President BARACK OBAMA: We cannot simply spend as we please and defer the consequences to the next budget, the next administration, or the next generation.

GONYEA: That president's Fiscal Responsibility Summit included more than 100 invitees from across the political spectrum. There were members of Congress, representatives from business, from universities, from labor unions and from think tanks. Mr. Obama pledged to change a long-time Washington practice of hiding big ticket items by keeping them off budget, or through other practices.

President OBAMA: Budgeting certain expenditures for just one year when we know we'll incur them every year for five or ten. Budgeting zero dollars for the Iraq war - zero - for future years, even when we knew the war would continue. Budgeting no money for natural disaster as if we would ever go twelve months without a single flood, fire, hurricane or earthquake.

GONYEA: Then the president made another pledge: To cut the annual deficit in half in his first term. After opening remarks, the participants spent the afternoon working in smaller groups. The White House described the summit as a chance to start the process of dealing with the deficit directly. And it also seemed to start another process leading to fundamental changes to the nation's healthcare system. At his daily briefing today the president spokesman, Robert Gibbs, was asked if the White House is prepared for the complexity and for the political fallout if it takes on programs like Medicare, Medicaid and social security. Gibbs answered by saying the key to the puzzle was healthcare.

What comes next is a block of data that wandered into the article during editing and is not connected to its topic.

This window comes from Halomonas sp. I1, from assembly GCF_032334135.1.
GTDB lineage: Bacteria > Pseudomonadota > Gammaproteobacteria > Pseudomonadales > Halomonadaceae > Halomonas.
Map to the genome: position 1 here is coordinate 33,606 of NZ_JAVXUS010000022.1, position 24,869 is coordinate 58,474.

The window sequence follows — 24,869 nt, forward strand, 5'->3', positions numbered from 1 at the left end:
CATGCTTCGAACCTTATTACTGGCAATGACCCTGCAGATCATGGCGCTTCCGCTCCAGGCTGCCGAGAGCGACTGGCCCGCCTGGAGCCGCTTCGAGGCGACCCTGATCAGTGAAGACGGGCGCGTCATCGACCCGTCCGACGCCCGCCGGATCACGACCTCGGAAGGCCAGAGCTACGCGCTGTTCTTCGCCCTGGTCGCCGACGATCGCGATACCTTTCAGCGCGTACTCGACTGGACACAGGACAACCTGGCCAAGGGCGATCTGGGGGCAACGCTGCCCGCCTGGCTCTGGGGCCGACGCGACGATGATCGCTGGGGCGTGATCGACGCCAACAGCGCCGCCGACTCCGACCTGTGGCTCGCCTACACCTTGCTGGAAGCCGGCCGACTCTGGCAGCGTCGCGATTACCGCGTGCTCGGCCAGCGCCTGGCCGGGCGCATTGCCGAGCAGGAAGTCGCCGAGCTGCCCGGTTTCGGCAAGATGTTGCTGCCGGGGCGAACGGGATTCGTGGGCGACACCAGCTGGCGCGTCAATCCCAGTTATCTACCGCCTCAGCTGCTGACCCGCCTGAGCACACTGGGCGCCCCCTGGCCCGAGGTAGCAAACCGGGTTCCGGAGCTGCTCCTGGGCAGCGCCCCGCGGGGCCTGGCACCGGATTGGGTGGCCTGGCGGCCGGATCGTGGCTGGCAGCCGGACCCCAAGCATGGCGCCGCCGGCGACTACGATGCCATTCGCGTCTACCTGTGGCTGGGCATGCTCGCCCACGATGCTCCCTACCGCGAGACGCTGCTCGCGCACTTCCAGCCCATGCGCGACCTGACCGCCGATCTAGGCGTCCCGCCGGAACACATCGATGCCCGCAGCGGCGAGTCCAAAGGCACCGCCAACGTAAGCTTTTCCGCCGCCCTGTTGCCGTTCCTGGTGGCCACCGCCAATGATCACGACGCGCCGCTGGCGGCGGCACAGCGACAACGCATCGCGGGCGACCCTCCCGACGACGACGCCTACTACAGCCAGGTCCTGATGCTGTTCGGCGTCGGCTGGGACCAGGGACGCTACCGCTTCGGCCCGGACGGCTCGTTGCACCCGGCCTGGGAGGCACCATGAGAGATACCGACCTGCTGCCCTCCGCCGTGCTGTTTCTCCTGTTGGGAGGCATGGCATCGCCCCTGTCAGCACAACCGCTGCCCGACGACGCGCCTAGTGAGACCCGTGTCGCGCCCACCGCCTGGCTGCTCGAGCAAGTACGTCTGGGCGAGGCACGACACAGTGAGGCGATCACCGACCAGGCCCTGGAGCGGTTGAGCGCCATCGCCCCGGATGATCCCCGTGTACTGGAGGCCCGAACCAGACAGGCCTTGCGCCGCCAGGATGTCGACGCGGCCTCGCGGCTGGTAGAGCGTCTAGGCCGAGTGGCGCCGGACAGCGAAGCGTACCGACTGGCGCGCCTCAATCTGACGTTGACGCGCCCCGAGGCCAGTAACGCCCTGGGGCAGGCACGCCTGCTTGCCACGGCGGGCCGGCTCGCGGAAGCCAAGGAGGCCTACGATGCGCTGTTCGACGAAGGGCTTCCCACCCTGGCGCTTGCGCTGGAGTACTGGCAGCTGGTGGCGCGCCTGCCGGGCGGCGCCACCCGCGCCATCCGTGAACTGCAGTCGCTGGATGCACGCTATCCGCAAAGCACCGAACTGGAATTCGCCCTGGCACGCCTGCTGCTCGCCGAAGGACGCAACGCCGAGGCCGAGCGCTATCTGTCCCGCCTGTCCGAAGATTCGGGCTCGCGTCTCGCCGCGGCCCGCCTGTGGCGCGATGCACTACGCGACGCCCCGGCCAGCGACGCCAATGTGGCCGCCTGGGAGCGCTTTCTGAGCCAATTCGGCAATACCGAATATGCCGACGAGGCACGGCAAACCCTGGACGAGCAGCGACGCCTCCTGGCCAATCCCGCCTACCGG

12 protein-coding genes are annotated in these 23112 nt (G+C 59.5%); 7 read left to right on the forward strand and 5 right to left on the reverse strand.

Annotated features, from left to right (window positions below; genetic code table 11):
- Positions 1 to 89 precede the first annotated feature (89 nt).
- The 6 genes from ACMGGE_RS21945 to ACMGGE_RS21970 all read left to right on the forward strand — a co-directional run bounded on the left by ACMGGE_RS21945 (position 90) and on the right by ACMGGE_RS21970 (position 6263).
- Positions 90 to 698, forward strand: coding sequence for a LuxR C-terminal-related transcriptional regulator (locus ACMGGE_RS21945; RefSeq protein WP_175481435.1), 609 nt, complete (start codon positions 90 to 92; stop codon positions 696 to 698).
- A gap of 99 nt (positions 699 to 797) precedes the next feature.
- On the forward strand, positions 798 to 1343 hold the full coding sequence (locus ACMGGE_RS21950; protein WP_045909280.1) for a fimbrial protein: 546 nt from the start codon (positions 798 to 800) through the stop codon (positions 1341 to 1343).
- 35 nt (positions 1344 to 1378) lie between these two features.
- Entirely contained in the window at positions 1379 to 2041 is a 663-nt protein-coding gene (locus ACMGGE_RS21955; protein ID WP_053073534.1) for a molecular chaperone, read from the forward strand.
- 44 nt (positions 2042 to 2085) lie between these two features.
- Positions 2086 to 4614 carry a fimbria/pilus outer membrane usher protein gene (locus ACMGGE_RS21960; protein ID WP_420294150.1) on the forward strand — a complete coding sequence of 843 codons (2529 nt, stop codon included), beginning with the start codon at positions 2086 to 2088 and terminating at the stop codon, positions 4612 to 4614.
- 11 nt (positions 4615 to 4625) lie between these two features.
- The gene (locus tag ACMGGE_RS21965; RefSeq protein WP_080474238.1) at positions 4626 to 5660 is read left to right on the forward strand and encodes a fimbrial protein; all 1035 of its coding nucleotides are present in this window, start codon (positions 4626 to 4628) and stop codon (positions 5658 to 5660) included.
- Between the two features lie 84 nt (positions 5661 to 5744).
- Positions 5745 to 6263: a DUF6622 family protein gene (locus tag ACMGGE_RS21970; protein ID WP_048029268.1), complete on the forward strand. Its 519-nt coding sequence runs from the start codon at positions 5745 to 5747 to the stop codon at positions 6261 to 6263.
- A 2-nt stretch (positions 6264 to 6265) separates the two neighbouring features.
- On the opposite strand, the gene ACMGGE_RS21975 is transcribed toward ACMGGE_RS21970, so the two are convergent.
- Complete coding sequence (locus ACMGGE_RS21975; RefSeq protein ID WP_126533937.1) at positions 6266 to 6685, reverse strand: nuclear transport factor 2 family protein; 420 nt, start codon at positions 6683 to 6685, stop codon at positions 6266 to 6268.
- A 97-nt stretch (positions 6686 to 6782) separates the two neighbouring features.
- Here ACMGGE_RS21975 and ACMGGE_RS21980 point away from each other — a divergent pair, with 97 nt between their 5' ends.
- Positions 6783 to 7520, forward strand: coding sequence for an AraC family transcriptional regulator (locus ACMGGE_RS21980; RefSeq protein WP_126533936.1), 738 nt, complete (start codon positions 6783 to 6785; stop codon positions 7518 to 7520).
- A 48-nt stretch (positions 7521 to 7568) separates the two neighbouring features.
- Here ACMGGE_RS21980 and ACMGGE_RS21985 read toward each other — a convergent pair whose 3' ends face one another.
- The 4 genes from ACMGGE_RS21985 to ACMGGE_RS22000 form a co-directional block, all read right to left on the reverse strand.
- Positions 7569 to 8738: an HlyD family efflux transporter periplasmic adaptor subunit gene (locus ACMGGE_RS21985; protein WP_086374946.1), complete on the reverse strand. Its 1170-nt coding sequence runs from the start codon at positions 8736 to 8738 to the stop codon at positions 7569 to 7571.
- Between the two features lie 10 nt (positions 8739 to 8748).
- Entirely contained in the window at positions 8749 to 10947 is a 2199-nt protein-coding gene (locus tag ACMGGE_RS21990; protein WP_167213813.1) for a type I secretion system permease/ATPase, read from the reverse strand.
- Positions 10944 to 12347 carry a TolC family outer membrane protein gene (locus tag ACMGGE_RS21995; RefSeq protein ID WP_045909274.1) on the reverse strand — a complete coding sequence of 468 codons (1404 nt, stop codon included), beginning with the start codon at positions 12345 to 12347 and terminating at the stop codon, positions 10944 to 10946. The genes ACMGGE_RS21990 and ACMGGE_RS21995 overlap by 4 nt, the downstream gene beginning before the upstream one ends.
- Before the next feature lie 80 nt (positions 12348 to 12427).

Mr. ROBERT GIBBS (White House Press Secretary): If you're going to talk about Medicare and Medicaid, you're talking about the rising costs of healthcare in this country - that we've seen outstrip inflation sometimes more than double over the past 10 years.